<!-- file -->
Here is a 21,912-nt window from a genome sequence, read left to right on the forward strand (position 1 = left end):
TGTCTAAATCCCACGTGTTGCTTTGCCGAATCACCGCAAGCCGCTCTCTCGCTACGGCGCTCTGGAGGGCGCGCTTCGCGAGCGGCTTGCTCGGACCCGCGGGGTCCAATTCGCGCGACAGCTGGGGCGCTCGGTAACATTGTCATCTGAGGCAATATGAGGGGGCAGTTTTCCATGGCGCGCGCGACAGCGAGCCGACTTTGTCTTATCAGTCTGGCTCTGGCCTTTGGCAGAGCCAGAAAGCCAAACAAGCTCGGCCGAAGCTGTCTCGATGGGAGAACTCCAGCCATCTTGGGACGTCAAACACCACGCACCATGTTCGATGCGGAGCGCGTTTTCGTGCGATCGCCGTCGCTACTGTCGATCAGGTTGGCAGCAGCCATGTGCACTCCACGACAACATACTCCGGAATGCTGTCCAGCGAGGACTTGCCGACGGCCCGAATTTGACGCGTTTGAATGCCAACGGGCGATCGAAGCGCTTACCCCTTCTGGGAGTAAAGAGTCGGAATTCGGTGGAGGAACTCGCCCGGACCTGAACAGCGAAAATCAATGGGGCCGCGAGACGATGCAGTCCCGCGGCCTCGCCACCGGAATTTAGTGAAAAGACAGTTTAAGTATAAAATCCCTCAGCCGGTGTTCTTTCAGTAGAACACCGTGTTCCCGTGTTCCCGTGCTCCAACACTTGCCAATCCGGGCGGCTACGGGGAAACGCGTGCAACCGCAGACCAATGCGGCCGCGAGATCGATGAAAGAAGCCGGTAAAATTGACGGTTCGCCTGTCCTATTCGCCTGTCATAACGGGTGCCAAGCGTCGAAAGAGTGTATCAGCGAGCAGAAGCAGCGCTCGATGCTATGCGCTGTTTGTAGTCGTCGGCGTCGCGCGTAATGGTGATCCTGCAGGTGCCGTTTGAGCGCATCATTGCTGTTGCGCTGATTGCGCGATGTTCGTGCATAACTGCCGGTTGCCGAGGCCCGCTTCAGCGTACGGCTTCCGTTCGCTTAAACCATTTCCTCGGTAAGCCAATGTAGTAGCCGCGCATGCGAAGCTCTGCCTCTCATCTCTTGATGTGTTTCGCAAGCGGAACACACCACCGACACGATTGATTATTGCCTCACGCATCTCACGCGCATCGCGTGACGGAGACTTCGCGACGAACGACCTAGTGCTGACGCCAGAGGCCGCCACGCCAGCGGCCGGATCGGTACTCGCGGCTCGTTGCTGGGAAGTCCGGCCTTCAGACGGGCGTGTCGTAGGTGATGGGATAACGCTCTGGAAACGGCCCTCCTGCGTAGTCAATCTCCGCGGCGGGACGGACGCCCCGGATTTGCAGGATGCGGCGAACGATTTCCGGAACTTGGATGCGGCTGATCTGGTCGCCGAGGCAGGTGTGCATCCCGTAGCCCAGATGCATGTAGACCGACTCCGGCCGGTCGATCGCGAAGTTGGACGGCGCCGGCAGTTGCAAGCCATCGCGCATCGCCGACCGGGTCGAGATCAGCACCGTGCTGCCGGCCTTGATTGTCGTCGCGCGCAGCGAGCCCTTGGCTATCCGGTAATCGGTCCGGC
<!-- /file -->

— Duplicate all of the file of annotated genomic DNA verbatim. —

Here is a 21,912-nt window from a genome sequence, read left to right on the forward strand (position 1 = left end):
TGTCTAAATCCCACGTGTTGCTTTGCCGAATCACCGCAAGCCGCTCTCTCGCTACGGCGCTCTGGAGGGCGCGCTTCGCGAGCGGCTTGCTCGGACCCGCGGGGTCCAATTCGCGCGACAGCTGGGGCGCTCGGTAACATTGTCATCTGAGGCAATATGAGGGGGCAGTTTTCCATGGCGCGCGCGACAGCGAGCCGACTTTGTCTTATCAGTCTGGCTCTGGCCTTTGGCAGAGCCAGAAAGCCAAACAAGCTCGGCCGAAGCTGTCTCGATGGGAGAACTCCAGCCATCTTGGGACGTCAAACACCACGCACCATGTTCGATGCGGAGCGCGTTTTCGTGCGATCGCCGTCGCTACTGTCGATCAGGTTGGCAGCAGCCATGTGCACTCCACGACAACATACTCCGGAATGCTGTCCAGCGAGGACTTGCCGACGGCCCGAATTTGACGCGTTTGAATGCCAACGGGCGATCGAAGCGCTTACCCCTTCTGGGAGTAAAGAGTCGGAATTCGGTGGAGGAACTCGCCCGGACCTGAACAGCGAAAATCAATGGGGCCGCGAGACGATGCAGTCCCGCGGCCTCGCCACCGGAATTTAGTGAAAAGACAGTTTAAGTATAAAATCCCTCAGCCGGTGTTCTTTCAGTAGAACACCGTGTTCCCGTGTTCCCGTGCTCCAACACTTGCCAATCCGGGCGGCTACGGGGAAACGCGTGCAACCGCAGACCAATGCGGCCGCGAGATCGATGAAAGAAGCCGGTAAAATTGACGGTTCGCCTGTCCTATTCGCCTGTCATAACGGGTGCCAAGCGTCGAAAGAGTGTATCAGCGAGCAGAAGCAGCGCTCGATGCTATGCGCTGTTTGTAGTCGTCGGCGTCGCGCGTAATGGTGATCCTGCAGGTGCCGTTTGAGCGCATCATTGCTGTTGCGCTGATTGCGCGATGTTCGTGCATAACTGCCGGTTGCCGAGGCCCGCTTCAGCGTACGGCTTCCGTTCGCTTAAACCATTTCCTCGGTAAGCCAATGTAGTAGCCGCGCATGCGAAGCTCTGCCTCTCATCTCTTGATGTGTTTCGCAAGCGGAACACACCACCGACACGATTGATTATTGCCTCACGCATCTCACGCGCATCGCGTGACGGAGACTTCGCGACGAACGACCTAGTGCTGACGCCAGAGGCCGCCACGCCAGCGGCCGGATCGGTACTCGCGGCTCGTTGCTGGGAAGTCCGGCCTTCAGACGGGCGTGTCGTAGGTGATGGGATAACGCTCTGGAAACGGCCCTCCTGCGTAGTCAATCTCCGCGGCGGGACGGACGCCCCGGATTTGCAGGATGCGGCGAACGATTTCCGGAACTTGGATGCGGCTGATCTGGTCGCCGAGGCAGGTGTGCATCCCGTAGCCCAGATGCATGTAGACCGACTCCGGCCGGTCGATCGCGAAGTTGGACGGCGCCGGCAGTTGCAAGCCATCGCGCATCGCCGACCGGGTCGAGATCAGCACCGTGCTGCCGGCCTTGATTGTCGTCGCGCGCAGCGAGCCCTTGGCTATCCGGTAATCGGTCCGGC